• Kyrsten Sinema (D-Ariz.), who would become the first-ever openly bisexual member of Congress.
  • Richard Tisei (R-Mass.), who would become the only out Republican in Congress.

R.I. governor endorses Cicilline for Congress

David CicillineRep. David Cicilline, D-R.I., one of just four openly gay or lesbian members of Congress, has won the endorsement of Gov. Lincoln Chaffee, a former Republican who is now an Independent.  Cicilline is seeking reelection to a second term in the U.S. House of Representatives.

Chaffee’s office issued the following statement:

“Congressman Cicilline is hardworking and honest and has a proven track record of supporting the social policies and programs that I voted for as a U.S. Senator. Returning Congressman Cicilline to Washington will help to ensure that my former political party, which has abandoned fiscal responsibility and is focused too closely on social issues, does not solidify its power.”

Out members of Congress want benefits restored for discharged troops

tammyThe four openly gay and lesbian members of Congress are calling on the Pentagon to restore the benefits earned by military personnel who were discharged under the “Don’t ask, don’t tell” policy.  U.S. Reps. Barney Frank, D-Mass., Tammy Baldwin, D-Wis., Jared Polis, D-Colo., and David Cicilline, D-R.I., have signed onto a letter to top Pentagon officials from the office of Rep. Gwen Moore, D-Wis.

According to a release tonight from Baldwin’s office:

Congressman Frank said, “While we cannot completely undo the injustice that has been done to gay and lesbian service members, we can at least diminish the harm they suffered by preserving the benefits they earned.”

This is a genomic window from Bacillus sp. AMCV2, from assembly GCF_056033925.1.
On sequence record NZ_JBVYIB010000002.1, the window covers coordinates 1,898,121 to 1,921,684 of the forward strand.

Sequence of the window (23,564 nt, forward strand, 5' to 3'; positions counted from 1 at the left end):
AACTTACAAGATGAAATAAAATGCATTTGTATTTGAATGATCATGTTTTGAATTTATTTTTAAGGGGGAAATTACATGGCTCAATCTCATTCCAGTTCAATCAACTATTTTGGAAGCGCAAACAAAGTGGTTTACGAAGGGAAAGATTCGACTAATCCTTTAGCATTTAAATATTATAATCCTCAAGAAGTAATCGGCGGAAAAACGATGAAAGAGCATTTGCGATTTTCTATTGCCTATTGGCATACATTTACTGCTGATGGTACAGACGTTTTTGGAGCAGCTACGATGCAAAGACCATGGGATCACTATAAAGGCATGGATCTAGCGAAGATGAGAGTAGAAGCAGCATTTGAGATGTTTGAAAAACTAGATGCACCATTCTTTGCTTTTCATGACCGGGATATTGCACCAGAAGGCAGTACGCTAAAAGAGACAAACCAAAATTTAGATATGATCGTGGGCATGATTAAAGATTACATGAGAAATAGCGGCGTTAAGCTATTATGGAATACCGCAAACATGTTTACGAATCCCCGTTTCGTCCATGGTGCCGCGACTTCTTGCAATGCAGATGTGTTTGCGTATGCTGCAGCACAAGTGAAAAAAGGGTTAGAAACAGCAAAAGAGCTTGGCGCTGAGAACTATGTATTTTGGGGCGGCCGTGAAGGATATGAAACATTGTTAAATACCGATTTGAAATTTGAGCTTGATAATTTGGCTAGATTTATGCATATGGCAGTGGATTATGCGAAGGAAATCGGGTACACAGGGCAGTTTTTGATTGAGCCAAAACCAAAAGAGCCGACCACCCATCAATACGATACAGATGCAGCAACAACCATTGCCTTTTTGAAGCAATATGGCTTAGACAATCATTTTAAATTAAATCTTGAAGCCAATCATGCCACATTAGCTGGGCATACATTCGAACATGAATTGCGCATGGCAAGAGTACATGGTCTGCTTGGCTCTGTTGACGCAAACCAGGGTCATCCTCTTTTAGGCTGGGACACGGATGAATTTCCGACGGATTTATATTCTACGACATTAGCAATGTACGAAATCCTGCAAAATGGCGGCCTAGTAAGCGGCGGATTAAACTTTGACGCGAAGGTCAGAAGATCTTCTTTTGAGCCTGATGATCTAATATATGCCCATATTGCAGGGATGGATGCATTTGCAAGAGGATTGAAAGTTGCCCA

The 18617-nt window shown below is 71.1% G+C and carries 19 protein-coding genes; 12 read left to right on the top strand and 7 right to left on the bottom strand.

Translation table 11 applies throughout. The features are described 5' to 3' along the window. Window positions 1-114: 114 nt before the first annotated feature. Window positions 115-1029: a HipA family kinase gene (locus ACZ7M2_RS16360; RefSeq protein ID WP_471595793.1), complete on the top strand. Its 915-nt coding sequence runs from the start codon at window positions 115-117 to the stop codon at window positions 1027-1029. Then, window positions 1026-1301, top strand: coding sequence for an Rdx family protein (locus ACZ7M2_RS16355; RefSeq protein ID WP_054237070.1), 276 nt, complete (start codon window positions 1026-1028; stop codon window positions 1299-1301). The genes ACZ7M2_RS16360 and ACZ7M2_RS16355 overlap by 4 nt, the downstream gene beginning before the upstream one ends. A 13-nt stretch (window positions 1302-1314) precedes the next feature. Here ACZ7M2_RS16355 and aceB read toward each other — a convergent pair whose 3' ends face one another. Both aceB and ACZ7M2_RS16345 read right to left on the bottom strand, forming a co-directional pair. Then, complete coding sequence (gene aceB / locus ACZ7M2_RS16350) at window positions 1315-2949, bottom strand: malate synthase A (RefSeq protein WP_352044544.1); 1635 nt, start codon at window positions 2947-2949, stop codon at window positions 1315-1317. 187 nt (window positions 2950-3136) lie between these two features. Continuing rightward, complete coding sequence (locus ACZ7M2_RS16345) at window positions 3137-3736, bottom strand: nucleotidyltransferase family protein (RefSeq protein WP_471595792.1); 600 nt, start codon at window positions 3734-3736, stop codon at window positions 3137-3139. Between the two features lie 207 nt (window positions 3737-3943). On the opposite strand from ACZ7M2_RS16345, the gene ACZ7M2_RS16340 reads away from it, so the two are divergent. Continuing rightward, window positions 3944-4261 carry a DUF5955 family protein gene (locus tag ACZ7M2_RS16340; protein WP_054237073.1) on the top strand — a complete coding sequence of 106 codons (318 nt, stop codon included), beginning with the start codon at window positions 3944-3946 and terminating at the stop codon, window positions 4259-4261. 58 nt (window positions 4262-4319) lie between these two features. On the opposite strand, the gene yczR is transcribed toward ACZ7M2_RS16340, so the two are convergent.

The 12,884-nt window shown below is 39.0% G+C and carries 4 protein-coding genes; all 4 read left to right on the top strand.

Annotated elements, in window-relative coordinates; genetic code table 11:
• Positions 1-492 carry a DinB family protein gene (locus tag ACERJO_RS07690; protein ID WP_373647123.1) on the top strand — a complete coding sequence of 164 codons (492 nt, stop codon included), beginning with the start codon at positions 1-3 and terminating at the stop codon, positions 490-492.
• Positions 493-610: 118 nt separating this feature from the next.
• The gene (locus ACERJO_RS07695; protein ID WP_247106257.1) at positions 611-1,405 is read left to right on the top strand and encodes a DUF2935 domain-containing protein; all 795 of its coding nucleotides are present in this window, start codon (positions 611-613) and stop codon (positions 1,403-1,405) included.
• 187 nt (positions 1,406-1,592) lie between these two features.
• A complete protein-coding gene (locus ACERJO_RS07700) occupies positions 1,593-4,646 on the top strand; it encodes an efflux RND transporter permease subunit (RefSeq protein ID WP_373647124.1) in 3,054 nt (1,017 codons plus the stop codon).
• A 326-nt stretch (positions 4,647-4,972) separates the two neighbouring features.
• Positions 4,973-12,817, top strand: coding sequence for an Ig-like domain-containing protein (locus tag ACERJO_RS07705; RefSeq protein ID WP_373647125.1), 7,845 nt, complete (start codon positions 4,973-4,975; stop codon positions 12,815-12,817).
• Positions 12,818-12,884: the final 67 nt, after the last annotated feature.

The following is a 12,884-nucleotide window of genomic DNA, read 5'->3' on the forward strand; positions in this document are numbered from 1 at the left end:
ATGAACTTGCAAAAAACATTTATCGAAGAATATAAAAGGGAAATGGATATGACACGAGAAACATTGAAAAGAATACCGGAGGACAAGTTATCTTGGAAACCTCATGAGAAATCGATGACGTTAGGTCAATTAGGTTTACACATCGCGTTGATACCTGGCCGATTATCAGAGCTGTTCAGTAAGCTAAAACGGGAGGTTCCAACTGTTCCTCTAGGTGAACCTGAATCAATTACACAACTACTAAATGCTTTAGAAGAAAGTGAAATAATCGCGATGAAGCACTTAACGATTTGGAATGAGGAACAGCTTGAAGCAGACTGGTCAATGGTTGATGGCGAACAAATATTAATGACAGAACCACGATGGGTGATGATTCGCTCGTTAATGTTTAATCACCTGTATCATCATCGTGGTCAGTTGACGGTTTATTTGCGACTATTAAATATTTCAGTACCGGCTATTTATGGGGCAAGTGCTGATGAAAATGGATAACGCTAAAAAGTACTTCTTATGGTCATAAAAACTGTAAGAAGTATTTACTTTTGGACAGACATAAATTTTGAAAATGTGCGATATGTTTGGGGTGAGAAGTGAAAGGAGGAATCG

Congresswoman Baldwin said, “It’s time to right a grievous wrong and fully recognize the military service of gay and lesbian Americans discharged under “Don’t Ask, Don’t Tell.”  One way of recognizing their service is to allow them the benefits they rightly earned.  We cannot undo the injustice these former servicemembers have already suffered, but we can begin to serve them as honorably as they served our country.”

Congressman Polis said, “All the men and women who wear the uniform of this country deserve not only our deepest respect, but also our unwavering support regardless of whether they are straight or gay.  Repealing DADT was an incredible victory for our nation and strengthens our armed forces, but the fight is not yet entirely over. As we fully implement the repeal of DADT, we must take action to ensure fair treatment for the many soldiers who, despite bravely serving our country, were discharged under this policy. They have earned it.”

Congressman Cicilline said, “While the discriminatory DADT policy has been repealed, there are still soldiers who may suffer from lack of benefits due to a former dishonorable discharge.  The brave men and women defending our country abroad put their lives on the line so that we at home do not have to. These courageous servicemen and women deserve the benefits they rightly earned.”

Photo:  Michelle Stocker/The Capital Times